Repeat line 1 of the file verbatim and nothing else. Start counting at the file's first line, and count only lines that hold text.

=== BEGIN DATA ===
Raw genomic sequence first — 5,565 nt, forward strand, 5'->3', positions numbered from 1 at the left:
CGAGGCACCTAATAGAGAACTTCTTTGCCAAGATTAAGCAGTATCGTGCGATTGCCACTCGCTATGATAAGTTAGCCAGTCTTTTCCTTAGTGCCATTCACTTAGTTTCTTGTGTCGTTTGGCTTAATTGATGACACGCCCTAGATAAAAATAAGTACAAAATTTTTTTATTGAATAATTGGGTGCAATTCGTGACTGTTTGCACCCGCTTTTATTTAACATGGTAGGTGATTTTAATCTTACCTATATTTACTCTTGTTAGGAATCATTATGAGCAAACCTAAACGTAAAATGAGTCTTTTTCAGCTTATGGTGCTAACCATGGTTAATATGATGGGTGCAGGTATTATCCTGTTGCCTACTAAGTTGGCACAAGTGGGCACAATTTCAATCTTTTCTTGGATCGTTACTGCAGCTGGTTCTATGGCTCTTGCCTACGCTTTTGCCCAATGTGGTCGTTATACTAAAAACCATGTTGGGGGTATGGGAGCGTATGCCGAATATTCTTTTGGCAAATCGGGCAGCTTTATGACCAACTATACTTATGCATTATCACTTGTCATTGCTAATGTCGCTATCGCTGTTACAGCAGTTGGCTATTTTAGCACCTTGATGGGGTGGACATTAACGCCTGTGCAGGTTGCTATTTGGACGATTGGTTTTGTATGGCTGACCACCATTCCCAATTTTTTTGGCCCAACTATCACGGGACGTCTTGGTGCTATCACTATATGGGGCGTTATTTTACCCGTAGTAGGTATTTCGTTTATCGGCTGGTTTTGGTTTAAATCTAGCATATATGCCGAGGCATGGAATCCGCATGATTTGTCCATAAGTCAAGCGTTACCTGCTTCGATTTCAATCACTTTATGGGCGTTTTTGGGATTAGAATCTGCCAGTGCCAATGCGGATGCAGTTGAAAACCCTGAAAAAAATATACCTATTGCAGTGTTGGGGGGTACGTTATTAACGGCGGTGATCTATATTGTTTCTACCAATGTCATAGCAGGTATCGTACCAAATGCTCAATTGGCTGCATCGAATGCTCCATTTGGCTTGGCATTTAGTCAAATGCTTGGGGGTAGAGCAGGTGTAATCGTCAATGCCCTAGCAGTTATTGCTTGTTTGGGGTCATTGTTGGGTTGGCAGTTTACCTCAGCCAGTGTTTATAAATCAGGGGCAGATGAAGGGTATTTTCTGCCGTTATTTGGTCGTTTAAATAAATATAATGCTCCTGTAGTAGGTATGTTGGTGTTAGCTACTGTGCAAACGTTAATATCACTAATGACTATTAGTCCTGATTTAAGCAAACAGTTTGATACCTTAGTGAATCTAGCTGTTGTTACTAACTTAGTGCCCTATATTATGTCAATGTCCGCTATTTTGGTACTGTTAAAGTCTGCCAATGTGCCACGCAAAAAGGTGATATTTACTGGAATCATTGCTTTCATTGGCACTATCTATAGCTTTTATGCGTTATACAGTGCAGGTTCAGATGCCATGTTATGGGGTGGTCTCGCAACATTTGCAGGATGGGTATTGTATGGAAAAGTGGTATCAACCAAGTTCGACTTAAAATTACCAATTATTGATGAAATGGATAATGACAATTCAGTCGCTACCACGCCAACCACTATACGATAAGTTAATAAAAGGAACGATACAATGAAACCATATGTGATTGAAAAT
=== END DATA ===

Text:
Raw genomic sequence first — 5,565 nt, forward strand, 5'->3', positions numbered from 1 at the left: